We have research activities developing quantum experiments that can be launched on nanosatellite platforms, so-called CubeSats. The group is a member of the Strathclyde Space Institute: Space Science and Applications sub-division. CubeSats offer an inexpensive and rapid route to space-based operations in a 1 to 10kg fully functioning spacecraft. This is an ideal platform from which to perform an iterative and incremental development programme of advanced space-based quantum technologies and fundamental physics.
Strathclyde collaborates extensively with companies and universities including CQT (NUS, Singapore), Craft Prospect Ltd, the Satellite Applications Catapult, University of Bristol, Airbus, BT, Fraunhofer CAP, and Humboldt University. We also work with the Scottish Centre of Excellence in Satellite Applications (SoXSA) at the Mechanical and Aerospace Engineering department.
Our activities range from mission and system architectures, quantum channel modelling & analysis, development of next-generation space quantum technologies, and fundamental science in space.
- Dr Daniel Oi (lead investigator)
- Dr Jasminder Sidhu (Quantum Technology Hub Research Fellow)
- Dr Sonali Mohapatra (EPSRC IAA Fellow)
- Dr Thomas Brougham (AirQKD Research Fellow)
- Dr Duncan McArthur (ViSatQT Research Fellow)
Quantum Key Distribution from Space
Strathclyde is a member of the Quantum Technology Hub in Quantum Communications which is developing advanced satellite QKD technologies with the goal of in-orbit demonstration. A primer on Satellite Quantum Key Distribution can be found here (MP4, 40 mins).
Strathclyde is the lead organisation on the CubeSat Quantum Communications Mission (CQuCoM) proposed by a consortium of 6 nations including the UK, Germany, Italy, Austria, the Netherlands, and Singapore . This project spurred the development of several other CubeSat quantum communication missions including the QUARC programme (led by Strathclyde) in the UK and the ROKS mission led by Craft Prospect Ltd . Dr Daniel Oi acts as the Chief Scientific Officer for ROKS.
As part of the QT Hub SatQKD activities, Strathclyde collaborates with the University of Bristol on development of a portable optical ground station. This will allow the distribution of quantum secret keys to a wide range of locations and to assess the performance in differing environments.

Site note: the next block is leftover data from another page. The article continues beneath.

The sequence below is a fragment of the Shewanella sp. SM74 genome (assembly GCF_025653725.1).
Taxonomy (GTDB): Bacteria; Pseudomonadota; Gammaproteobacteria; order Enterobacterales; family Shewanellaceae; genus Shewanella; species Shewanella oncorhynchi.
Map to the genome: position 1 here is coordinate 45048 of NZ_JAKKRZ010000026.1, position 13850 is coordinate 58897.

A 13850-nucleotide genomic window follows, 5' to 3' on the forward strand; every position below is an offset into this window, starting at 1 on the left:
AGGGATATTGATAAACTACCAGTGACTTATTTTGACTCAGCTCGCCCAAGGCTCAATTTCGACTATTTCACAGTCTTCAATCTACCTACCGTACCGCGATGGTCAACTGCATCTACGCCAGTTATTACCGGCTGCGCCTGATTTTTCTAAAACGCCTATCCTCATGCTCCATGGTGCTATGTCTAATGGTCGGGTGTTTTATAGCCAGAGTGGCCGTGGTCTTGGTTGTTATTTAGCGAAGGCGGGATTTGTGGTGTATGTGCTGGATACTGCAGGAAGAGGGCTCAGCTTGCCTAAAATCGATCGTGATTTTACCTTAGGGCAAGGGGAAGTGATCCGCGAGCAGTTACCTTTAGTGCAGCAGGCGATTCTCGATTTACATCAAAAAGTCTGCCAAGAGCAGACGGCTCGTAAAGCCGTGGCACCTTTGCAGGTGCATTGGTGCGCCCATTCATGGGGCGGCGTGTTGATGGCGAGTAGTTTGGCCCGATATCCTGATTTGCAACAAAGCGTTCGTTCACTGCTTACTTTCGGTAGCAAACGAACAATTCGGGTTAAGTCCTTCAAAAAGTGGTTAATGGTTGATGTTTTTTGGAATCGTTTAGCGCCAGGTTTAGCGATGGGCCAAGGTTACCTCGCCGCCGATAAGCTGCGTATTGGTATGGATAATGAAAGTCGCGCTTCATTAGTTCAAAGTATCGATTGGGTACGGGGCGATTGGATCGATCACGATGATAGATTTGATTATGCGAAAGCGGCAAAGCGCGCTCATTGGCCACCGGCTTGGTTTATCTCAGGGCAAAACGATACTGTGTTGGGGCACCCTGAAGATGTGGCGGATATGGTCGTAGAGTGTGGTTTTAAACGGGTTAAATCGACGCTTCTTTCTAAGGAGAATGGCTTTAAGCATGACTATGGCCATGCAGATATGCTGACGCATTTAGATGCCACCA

Strathclyde works extensively with industry on commercialisation of SatQKD, including collaboration in the ROKS mission. Dr Daniel Oi is a Researcher in Residence (RiR) at the Satellite Applications Catapult (SAC) and provides expertise on technology and science aspects as part of industrialisation efforts. An Innovate-UK project (ViSatQT) led by Airbus and comprising the SAC, Strathclyde, and several SMEs, is a direct result of the RiR programme. Strathclyde is also a partner in the BT-led Innovate UK project, AirQKD, that will translate the expertise gained from SatQKD development to terrestrial free-space systems. In both projects, Strathclyde is in charge of modelling, simulation, and performance analysis.
Entangled Photons for Space
In collaboration with the Centre for Quantum Technologies in Singapore, we have developed the SPEQS (small photon entangling quantum source) experiment. SPEQS has demonstrated the deployment and operation of a compact, low-power, lightweight, and robust source of entangled photon pairs into low Earth orbit during the Galassia (2015-16) and SpooQy-1 (2019) missions. Results are reported here and here [3,4].
SPEQS was initially tested successfully in two stratospheric balloon launches (shown left) reaching altitudes in excess of 37.5km. An on-board polarization analyser measured pair correlations and show that they violate a Bell inequality, verifying its operation. A correlated photon pair source was launched into low-Earth orbit on the Galassia CubeSat in 2015 and demonstrated successful operations in 2016. A fully entangled source of photon pairs was launched and operated on the SpooQy-1 CubeSat in 2019. A followup mission QKD CubeSat will demonstrate transmission of entangled photons between a CubeSat and Earth.
In the longer term, new effects may be observed under extreme conditions of velocity and acceleration that could affect our ability to manipulate quantum systems. Such relativistic quantum information effects might be probed by extremely sensitive experiments in near Earth orbit. One such proposal would detect the degradation of entanglement associated with changes of orbit by one half of an entangled Bose Einstein condensate. With rapid miniaturization of the relevant components, this may be achieved with small satellites.
- SpooQy-1 Press Release by Strathclyde
- Optica Press Release on SpooQy-1
- IEEE Spectrum Story on SpooQy-1
- Laser Focus World on SpooQy-1
- Spring Online Guest Post on Space Quantum Communications
- Eureka Alert on SPEQS-1/Galassia Mission
- Space.com on Balloon Tests of SPEQS-1
- Commentary on QUESS/MICIUS Mission
 CubeSat quantum communications mission, D. KL Oi, A. Ling, G. Vallone, P. Villoresi, S. Greenland, E. Kerr, M. Macdonald, H. Weinfurter, H. Kuiper, E. Charbon and R. Ursin, EPJ Quantum Technology volume 4, 6 (2017).
 QUARC: Quantum Research Cubesat—A Constellation for Quantum Communication, L. Mazzarella, C. Lowe, D. Lowndes, S. K. Joshi, S. Greenland, D. McNeil, C. Mercury, M. Macdonald, J. Rarity, D.K.L Oi, Cryptography, 4(1) 7 (2020).
 Generation and Analysis of Correlated Pairs of Photons aboard a Nanosatellite, Z. Tang, R. Chandrasekara, Y. Chuan Tan, C. Cheng, L. Sha, G. C. Hiang, D. K. L. Oi, and A. Ling, Phys. Rev. Applied 5, 054022 (2016).
 Entanglement demonstration on board a nano-satellite, A. Villar et al., Optica 7, 734-737 (2020).